Google Maps

Originally published on Mon March 10, 2014 3:20 pm

The federal government loses its control of land that's granted to railroad companies after the track has been abandoned, the U.S. Supreme Court ruled Monday. The court sided with a private landowner in Wyoming who is fighting efforts to convert disused tracks into a bike path near his house.

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The Salt
10:50 am
Mon March 10, 2014

The Upside Of All This Cold? A Boom In Ice Cider

The icy winter is just what's needed for tasty ice cider.
Herb Swanson for NPR

Originally published on Mon March 10, 2014 9:41 pm

If there's anything most of us are tired of this winter, it's bone-chilling cold.
It's enough to drive you to drink.

Literally. Because frigid weather is just what some enterprising artisans need to make a dessert wine that has been showing up on trendy tables and menus. Ice cider was invented in Quebec in the 1990s.

This time of year, it's fermenting on the other side of the border as well, as a few snowy states try to tap into the locavore market and turn perishables into profits.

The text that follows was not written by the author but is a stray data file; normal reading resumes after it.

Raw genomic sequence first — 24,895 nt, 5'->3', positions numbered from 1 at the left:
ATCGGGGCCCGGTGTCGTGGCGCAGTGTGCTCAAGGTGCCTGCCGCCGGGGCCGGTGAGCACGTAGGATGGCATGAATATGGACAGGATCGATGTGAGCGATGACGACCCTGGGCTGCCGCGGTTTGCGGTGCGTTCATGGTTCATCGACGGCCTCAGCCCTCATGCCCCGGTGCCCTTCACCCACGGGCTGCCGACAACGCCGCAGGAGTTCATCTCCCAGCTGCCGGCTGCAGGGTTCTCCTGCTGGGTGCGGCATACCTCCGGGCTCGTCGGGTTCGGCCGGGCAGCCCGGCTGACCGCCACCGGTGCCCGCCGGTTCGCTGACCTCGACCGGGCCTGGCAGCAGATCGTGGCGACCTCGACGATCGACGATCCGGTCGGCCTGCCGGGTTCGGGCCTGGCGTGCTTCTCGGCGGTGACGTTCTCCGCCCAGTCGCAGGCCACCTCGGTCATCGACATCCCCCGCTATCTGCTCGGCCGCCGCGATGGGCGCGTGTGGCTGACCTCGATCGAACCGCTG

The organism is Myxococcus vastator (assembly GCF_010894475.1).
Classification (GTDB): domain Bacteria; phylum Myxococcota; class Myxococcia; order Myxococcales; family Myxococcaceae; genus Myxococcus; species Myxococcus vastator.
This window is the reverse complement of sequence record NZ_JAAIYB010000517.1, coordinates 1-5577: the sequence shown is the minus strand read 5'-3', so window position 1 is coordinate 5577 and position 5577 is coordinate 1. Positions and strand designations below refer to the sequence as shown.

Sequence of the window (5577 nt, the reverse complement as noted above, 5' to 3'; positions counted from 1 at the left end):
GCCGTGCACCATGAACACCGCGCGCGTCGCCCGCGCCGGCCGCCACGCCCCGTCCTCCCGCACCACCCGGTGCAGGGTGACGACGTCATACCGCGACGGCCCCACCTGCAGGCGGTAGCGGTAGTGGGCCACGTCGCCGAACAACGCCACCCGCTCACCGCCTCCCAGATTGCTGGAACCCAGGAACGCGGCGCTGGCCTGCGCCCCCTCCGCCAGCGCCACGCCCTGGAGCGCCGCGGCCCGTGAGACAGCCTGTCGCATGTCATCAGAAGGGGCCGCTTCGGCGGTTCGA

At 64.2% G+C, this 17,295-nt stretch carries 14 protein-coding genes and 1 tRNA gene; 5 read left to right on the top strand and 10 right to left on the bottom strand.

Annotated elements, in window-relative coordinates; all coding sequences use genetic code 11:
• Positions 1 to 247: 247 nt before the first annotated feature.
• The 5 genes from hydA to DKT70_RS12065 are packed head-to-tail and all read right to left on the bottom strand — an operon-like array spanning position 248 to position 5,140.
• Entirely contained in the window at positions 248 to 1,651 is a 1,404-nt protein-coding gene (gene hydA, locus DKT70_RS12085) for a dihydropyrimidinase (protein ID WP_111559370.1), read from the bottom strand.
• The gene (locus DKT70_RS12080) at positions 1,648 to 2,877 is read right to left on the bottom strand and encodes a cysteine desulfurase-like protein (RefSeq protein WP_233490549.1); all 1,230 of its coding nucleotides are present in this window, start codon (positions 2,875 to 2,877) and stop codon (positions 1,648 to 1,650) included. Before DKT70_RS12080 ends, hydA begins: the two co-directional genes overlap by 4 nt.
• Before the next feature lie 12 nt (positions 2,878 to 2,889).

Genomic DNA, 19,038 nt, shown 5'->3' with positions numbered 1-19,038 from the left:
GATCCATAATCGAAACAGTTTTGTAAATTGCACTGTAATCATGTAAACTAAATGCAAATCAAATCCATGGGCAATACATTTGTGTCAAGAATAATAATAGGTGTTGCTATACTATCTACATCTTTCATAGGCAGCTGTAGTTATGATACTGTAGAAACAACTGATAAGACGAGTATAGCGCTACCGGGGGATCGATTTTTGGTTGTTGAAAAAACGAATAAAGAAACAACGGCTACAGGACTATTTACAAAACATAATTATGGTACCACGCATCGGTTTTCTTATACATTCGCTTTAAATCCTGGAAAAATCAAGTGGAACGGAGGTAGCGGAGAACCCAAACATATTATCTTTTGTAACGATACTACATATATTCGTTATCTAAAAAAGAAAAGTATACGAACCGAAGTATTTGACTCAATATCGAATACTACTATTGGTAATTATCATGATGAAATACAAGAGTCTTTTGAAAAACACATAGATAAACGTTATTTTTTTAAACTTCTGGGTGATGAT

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It's All Politics
10:45 am
Mon March 10, 2014

Governors' Races Offer Promise For Democrats

Pennsylvania Gov. Tom Corbett applauds a choir at The Salvation Army Ray and Joan Kroc Corps Community Center during a Jan. 29 news conference in Philadelphia.
Matt Rourke AP

Originally published on Mon March 10, 2014 12:49 pm

Elections for governor could provide some good news for Democrats this fall, giving them the chance to regain ground in a few states where the party has had good fortune recently.

At this early stage, Republicans are expected to hold control of the House and pick up seats in the Senate — maybe even win a majority in the Senate.

But the GOP has fewer opportunities when it comes to statehouses. Republicans dominated state elections back in 2010, leaving them few openings this year. (Governors serve four-year terms everywhere but Vermont and New Hampshire.)

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The Two-Way
10:44 am
Mon March 10, 2014

Edward Snowden Tells SXSW He'd Leak Those Secrets Again

Originally published on Mon March 10, 2014 11:11 am

Edward Snowden, the former National Security Agency contractor who has leaked large amounts of classified information about the agency's electronic surveillance programs, spoke via video to a sympathetic audience at South By Southwest Interactive on Monday.